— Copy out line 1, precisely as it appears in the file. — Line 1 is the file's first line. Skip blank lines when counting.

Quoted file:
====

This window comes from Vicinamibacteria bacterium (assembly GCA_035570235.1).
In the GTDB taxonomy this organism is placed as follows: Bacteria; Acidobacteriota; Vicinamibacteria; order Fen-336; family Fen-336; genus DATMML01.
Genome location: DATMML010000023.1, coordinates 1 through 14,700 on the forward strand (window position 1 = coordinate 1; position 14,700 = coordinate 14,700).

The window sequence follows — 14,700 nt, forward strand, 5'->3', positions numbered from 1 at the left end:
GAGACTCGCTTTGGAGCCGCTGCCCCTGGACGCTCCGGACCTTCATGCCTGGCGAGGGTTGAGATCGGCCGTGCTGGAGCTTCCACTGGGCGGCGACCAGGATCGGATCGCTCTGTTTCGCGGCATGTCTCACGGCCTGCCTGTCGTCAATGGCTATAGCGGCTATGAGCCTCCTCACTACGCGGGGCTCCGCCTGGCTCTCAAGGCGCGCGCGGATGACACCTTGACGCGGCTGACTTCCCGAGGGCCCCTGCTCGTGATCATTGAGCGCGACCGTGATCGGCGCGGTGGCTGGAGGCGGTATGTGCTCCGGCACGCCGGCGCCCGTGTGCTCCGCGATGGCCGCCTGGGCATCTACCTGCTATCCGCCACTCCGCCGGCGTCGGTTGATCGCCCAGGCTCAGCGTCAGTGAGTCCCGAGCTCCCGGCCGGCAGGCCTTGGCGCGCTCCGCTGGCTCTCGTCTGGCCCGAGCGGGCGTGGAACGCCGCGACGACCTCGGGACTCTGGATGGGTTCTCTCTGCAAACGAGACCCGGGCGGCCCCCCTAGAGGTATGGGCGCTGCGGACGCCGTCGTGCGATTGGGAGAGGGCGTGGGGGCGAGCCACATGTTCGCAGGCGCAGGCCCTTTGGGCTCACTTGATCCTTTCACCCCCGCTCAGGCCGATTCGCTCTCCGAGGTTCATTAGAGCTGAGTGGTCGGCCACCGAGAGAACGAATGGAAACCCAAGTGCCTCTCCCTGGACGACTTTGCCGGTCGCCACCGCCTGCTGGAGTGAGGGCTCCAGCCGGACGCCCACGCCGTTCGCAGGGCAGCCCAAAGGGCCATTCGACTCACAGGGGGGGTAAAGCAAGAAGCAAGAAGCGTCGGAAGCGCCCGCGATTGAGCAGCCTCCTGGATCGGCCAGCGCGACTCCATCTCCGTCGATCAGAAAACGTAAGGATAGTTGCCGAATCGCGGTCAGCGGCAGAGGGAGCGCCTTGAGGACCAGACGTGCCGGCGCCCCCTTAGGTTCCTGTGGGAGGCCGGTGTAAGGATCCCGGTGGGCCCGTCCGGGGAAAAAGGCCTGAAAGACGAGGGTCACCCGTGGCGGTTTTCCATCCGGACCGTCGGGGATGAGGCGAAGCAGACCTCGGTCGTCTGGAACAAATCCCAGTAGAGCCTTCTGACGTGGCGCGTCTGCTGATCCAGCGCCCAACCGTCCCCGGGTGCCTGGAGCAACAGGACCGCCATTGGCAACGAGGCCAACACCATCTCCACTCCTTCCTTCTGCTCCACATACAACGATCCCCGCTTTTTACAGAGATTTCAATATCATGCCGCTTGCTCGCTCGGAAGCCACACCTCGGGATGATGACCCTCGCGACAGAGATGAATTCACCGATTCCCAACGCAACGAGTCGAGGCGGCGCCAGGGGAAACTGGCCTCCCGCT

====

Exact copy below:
This window comes from Vicinamibacteria bacterium (assembly GCA_035570235.1).